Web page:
Keeping it real: How life factors into fundraising
- Published on April 29, 2019
Our work and personal lives are rarely completely discrete.
I’m not talking about whether you follow your boss on Instagram or how to ignore the laundry piling up outside your home office. I’m talking about the collisions between work and personal experiences that are unique to the not-for-profit sector.
I’m talking about things like this.
About seven years ago, when I first began working with Offord Group (the Canadian arm of Marts & Lundy), I worked on a case for support for a high-performance training centre in Langford, British Columbia for Rugby Canada. Rugby was a sport I knew absolutely nothing about. So I worked to understand and then translate the game into the language of fundraising.
Fast forward to summer 2018. My 15-year-old represented Ontario at a national rugby tournament in Halifax, Nova Scotia. Whether he will ever get to use the facility in Langford I couldn’t say, but at least I can follow the game. Thank you, universe.
I later worked on a case for Kids Help Phone, a national helpline for young people in crisis. And while impact stories must always be genuine, in this case, because callers are anonymous, we created composite stories through interviews with front line counsellors.
It just so happened that a young person close to me was recovering from an eating disorder. In partnership with the counsellors, I drew heavily on that experience to create one of our composite stories. It was a small way to share the important story of a highly stigmatized mental illness on a larger stage.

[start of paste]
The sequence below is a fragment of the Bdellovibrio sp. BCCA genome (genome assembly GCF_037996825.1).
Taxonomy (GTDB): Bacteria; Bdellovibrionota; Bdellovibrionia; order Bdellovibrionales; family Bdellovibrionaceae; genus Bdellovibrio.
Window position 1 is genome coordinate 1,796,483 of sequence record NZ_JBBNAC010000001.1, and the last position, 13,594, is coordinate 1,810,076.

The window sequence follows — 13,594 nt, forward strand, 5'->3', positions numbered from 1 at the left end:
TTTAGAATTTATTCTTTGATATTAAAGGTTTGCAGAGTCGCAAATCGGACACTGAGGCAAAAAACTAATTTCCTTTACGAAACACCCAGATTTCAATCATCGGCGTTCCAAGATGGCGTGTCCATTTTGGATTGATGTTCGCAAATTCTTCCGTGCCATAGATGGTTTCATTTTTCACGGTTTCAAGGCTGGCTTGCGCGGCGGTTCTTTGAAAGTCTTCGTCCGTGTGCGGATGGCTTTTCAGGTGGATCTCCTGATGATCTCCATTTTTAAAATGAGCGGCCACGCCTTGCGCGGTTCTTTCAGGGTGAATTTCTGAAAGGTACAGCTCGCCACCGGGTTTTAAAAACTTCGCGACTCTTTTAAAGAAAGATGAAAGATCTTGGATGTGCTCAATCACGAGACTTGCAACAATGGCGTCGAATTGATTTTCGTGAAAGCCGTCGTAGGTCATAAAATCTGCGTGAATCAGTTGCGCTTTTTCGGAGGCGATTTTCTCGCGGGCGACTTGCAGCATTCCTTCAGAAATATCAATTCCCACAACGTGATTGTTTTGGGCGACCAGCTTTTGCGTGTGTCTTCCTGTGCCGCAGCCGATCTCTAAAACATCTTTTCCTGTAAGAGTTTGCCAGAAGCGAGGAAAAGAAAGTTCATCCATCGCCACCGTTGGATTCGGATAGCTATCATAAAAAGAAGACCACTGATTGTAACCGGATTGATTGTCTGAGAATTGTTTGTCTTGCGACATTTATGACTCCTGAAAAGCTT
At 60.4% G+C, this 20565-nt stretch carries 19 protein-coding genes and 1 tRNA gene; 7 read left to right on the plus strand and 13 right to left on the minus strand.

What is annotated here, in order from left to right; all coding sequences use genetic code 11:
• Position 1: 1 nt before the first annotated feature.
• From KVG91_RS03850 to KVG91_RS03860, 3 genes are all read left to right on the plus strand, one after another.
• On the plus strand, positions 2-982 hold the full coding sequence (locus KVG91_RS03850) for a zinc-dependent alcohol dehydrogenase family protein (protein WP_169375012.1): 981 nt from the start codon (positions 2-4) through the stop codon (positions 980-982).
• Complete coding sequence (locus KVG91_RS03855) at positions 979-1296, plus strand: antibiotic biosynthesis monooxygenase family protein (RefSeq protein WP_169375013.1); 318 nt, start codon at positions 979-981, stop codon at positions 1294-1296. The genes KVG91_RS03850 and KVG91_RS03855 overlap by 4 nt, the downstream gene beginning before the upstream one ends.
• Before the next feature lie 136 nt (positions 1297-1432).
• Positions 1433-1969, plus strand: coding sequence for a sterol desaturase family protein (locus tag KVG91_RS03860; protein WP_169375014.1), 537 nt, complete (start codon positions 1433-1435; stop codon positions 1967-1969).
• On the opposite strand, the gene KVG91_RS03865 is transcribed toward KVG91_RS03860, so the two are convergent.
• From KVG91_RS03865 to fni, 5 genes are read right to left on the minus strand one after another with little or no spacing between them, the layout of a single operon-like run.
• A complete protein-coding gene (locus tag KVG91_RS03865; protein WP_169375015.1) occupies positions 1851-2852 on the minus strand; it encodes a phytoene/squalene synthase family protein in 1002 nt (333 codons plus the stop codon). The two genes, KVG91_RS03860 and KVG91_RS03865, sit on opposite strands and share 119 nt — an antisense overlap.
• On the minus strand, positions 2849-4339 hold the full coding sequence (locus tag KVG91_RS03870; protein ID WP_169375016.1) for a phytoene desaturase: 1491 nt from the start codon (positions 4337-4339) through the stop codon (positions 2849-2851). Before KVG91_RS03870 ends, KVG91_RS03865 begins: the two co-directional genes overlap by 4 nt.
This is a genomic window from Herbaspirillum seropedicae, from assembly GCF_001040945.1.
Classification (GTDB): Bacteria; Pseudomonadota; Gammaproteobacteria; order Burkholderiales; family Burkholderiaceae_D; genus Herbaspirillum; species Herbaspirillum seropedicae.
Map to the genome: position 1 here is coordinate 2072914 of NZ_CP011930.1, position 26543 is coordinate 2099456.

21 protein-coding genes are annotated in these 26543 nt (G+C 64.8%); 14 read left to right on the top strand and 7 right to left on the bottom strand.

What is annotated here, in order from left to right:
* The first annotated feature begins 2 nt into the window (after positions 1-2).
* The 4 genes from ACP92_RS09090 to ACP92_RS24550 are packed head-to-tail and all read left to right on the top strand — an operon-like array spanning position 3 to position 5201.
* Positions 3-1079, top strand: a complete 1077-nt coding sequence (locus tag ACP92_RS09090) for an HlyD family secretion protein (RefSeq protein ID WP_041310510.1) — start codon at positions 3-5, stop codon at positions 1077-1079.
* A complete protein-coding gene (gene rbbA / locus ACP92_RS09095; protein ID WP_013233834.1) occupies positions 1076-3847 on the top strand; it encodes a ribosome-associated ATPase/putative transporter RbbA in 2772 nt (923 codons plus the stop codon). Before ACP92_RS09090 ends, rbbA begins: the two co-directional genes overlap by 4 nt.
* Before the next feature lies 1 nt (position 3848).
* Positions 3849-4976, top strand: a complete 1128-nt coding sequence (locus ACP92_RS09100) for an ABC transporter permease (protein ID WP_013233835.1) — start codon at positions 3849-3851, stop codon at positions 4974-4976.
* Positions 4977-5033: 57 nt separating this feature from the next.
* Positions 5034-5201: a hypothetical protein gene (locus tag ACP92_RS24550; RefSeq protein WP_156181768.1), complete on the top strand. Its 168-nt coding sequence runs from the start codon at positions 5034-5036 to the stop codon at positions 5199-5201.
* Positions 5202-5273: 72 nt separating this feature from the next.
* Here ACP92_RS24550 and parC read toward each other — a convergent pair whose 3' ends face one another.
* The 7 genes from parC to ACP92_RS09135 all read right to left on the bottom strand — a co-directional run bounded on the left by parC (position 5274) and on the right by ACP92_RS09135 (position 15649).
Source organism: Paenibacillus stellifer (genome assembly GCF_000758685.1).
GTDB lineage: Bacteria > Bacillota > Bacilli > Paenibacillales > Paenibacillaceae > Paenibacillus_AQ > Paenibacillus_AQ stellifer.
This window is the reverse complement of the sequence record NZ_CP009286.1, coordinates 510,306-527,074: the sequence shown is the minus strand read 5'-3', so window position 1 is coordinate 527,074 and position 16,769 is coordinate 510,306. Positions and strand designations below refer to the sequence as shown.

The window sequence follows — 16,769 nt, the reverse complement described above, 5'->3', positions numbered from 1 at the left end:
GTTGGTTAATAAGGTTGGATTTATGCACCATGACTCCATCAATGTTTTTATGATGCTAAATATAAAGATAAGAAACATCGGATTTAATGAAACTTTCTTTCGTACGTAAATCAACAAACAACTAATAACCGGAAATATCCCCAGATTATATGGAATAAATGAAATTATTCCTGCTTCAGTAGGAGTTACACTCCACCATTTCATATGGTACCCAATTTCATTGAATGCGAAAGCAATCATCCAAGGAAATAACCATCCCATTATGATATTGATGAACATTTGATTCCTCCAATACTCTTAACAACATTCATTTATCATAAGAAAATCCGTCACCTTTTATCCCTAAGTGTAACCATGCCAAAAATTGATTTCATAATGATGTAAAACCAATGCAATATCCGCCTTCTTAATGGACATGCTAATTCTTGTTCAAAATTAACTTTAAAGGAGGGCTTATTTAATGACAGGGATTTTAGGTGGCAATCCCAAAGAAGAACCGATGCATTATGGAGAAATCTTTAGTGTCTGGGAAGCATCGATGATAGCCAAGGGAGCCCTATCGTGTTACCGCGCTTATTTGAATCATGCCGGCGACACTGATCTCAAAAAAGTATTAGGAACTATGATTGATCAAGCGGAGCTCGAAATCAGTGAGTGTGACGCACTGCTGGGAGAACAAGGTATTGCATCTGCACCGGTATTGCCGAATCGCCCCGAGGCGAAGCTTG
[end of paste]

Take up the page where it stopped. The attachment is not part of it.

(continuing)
The truth is that unlike people who sell toothpaste or cars or luxury vacations, we are in the business of selling change for the world. And we can’t divorce ourselves from our personal experience with how we see that change happening.
The collisions go both ways.
I had extra insight into helping my daughter choose her high school courses after doing some work with Let’s Talk Science, a charity that encourages kids not to drop their science and math courses as they progress through high school.
My dog Hazel sat with me as I learned how little public funding there is for animal protection in Canada and crafted the case statement for a new shelter in Guelph, a small city about an hour west of Toronto.
Sometimes my own experience adds authenticity to the voice of a case. I hope I strike a chord with parents because I am one myself. I feel I can lend authenticity to the struggle with chronic illness because I cannot survive without my insulin pump.
Other times, the cause itself is so foreign to me, I can add value as an uninitiated reader who needs to understand the basics. And I thank my lucky stars that I get paid to learn about it. Either way, because we dive deep into the material, personal perspectives and experiences can be very helpful to the client.
I’m deeply grateful. I know my personal life is better because of the work that I do. And I believe my work is stronger because I’m unafraid of bringing my own humanity to the table. But I don’t follow my boss on Instagram. And the laundry doesn’t bother me one bit.
Featured image: Rugby Canada